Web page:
Ronan: In the end we worked our way through a lot of televisions and broke them, but Samsung were very patient with us. We had so many electric shocks during that period – poor Erwan is no longer the designer he was.
Erwan: We cut away the profile, framing the screen rather than trying to lose the edges, and it was interesting to see that people immediately began putting things on top of it.
Ronan: As we were working I had this rather nostalgic memory of thick old TVs with lots of things on top of them.
Erwan: We started with wooden models, but right from the start we made sure we had a screen with moving images inside them. TVs aren’t static objects.
Yun-Je Kang: On our first visit the brothers offered us around ten different ideas, but I could see immediately that this version differentiated it from anything else on the market, and it also had a timeless element.
Erwan: The flat surfaces at the top and bottom make it easy to carry, and we wanted the back to be as appealing as the front. Samsung have to include lots of sockets on the back for different countries, and hiding them and making the back as simple as possible was a big challenge. In the end we developed a special fabric attached by small magnets. We were looking for a mono-solution that would work in all contexts, in three different sizes. We tried doing versions to hang on a wall but they didn’t work, so instead the medium and large versions come with very plain screw-in legs. It’s an old solution, but they work better than anything else, they’re cheap to produce, and they hardly take up any room in the box so they also save on packaging.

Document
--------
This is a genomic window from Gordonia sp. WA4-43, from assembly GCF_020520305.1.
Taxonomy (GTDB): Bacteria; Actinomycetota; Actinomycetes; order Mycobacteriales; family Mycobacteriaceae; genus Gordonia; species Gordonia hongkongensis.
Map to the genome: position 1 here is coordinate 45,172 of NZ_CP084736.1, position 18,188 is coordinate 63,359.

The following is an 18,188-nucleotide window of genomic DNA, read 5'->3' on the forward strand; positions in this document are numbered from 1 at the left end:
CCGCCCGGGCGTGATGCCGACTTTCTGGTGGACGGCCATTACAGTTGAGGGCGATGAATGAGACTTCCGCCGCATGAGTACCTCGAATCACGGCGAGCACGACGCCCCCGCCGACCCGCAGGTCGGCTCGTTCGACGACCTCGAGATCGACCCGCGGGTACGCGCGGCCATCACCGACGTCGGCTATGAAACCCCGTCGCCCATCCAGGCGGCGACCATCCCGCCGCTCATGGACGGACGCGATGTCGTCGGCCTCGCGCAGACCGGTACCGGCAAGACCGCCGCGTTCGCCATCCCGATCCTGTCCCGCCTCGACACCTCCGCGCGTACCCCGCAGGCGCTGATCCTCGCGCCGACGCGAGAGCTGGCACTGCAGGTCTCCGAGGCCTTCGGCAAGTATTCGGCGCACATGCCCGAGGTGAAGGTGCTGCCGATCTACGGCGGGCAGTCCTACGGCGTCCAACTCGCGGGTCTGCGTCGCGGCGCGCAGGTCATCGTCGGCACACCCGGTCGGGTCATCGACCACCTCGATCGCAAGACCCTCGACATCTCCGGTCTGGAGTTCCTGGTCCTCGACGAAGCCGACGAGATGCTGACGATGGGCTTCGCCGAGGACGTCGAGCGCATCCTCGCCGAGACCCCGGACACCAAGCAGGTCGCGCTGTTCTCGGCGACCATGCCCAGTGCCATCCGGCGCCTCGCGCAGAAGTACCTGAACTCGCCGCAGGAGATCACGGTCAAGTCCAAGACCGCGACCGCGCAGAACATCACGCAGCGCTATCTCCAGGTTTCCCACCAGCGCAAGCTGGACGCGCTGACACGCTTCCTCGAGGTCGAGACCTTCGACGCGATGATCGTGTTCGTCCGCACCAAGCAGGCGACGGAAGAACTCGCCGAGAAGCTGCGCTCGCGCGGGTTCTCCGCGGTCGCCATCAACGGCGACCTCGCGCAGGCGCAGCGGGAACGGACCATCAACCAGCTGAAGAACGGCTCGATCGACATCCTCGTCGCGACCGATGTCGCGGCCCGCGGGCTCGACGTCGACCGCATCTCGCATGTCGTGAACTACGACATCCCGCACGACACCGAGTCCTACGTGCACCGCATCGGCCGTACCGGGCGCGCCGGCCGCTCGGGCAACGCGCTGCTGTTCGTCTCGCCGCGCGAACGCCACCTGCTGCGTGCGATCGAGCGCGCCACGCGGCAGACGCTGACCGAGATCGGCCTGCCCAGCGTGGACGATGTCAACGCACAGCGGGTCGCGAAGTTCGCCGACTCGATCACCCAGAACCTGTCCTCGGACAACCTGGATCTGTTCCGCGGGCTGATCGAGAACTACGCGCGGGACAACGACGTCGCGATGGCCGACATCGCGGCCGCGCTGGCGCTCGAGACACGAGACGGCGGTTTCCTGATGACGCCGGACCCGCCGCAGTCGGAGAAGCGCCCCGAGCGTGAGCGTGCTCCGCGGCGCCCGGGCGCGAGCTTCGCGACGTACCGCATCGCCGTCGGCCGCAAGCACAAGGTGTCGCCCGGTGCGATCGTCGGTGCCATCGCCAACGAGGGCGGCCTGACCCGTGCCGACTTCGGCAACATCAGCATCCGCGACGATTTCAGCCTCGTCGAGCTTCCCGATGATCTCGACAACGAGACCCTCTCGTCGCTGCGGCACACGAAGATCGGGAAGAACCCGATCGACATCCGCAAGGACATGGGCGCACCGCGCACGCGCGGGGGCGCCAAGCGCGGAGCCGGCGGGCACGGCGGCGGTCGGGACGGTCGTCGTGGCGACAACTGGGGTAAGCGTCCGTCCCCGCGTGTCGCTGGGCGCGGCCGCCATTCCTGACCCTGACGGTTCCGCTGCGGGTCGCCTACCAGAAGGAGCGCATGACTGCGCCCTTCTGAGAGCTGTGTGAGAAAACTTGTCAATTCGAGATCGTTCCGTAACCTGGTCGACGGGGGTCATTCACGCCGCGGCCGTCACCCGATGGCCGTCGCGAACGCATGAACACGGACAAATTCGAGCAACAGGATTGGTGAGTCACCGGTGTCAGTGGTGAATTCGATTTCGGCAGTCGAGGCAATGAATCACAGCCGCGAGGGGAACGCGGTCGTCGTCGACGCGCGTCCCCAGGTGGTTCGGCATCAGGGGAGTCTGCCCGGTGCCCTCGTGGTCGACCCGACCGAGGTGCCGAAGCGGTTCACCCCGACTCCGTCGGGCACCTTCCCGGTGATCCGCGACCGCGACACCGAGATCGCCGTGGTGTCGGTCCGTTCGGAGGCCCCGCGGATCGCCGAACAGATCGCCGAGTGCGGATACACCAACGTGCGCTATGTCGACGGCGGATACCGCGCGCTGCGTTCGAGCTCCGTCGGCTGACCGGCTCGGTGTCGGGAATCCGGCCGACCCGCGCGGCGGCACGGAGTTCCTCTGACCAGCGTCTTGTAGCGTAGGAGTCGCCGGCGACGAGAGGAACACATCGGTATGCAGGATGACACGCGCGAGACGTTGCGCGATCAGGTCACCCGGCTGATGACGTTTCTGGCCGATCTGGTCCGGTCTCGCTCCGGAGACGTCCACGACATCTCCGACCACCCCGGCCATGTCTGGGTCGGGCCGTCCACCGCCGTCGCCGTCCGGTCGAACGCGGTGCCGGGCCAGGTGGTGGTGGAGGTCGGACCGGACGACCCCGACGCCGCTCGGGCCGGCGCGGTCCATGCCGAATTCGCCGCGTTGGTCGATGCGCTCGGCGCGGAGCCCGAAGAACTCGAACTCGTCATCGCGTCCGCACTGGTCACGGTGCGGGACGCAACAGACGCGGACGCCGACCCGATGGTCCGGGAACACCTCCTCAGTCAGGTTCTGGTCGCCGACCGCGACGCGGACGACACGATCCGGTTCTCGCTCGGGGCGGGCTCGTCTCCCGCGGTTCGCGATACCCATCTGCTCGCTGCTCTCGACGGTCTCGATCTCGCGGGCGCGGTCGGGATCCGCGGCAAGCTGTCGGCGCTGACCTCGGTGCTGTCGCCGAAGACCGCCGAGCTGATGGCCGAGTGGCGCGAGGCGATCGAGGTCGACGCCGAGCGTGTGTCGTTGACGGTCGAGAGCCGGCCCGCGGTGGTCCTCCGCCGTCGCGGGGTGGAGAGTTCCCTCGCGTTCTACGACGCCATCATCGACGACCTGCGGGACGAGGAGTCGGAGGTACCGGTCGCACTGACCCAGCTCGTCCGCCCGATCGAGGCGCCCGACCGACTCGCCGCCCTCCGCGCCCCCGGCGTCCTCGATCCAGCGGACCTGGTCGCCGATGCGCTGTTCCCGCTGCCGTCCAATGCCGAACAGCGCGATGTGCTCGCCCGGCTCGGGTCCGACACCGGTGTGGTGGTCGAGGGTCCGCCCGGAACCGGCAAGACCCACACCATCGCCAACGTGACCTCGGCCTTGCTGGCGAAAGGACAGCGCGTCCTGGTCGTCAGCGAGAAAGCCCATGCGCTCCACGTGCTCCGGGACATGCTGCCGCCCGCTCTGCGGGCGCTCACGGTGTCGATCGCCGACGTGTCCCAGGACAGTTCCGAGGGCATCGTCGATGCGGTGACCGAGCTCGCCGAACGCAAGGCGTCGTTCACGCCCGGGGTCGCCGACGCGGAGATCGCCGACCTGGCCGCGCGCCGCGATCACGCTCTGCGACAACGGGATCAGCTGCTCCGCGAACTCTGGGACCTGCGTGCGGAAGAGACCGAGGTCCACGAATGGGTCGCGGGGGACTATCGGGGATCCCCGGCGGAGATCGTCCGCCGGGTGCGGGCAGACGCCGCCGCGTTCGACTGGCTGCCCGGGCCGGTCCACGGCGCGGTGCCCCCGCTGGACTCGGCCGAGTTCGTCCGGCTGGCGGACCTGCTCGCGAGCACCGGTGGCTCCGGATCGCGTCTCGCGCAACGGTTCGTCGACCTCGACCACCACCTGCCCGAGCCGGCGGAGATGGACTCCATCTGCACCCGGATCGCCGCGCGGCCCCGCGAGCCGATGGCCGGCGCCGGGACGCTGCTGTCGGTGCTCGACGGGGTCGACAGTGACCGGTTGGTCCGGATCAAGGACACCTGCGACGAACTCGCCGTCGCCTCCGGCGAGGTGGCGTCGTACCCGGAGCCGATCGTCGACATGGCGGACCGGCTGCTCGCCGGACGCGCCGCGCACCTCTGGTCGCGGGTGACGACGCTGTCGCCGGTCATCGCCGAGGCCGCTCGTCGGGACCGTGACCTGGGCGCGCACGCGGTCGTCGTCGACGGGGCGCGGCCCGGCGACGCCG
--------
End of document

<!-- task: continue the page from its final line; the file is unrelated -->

Ronan: I really don’t like wall-mounted TVs. They’re often hung quite high so they feel very intrusive.
Erwan: One of my favourite features is what we call curtain mode. I pull the curtain across to hide the adverts – the TV automatically pixillates the picture in vertical lines to create an abstract, gently moving image…
Ronan: … though we’ve had to connect a computer to show the screen effect because we don’t, er, have a TV in the studio.
Erwan: We redesigned a lot of the existing functionality, reordering the menu to start with the TV, then apps, then the speaker, then photos, then the time settings. I feel that apps are going to be really important, so we felt that they should be prominent in the controls.
Yun-Je Kang: From our point of view we’re aiming at a new sector of consumers. Ultimately this is a furniture TV, so we’ll be targeting concept stores and high-end department stores rather than electrical stores – we don’t want Serif to compete with other TVs. The general TV market is hugely price-driven, and most TVs only have a shelf-life of a year or so. We wanted something that would be around for a longer time.
Ronan: We’re constantly confronted by this as designers, where other brands are destroying people’s expectations by being completely price-driven. It spoils a lot of things when people start believing that a chair should cost €20. The supermarket approach to life is just not right; everything is fake there, even the sausages.
Erwan: I think that a lot of people, like me, stopped watching TV and started watching movies instead on laptops and tablets.
Ronan: I don’t have a TV, for example. We didn’t like the content on TV, or the designs. But now I think that way of watching TV on a laptop is finished.
Erwan: It’s been a long project, and I’m sure that Samsung must have hated us sometimes, but we’re all very happy with what we’ve achieved. So the long pregnancy is over and we’ve given birth to triplets, in three different colours.
Article was originally posted here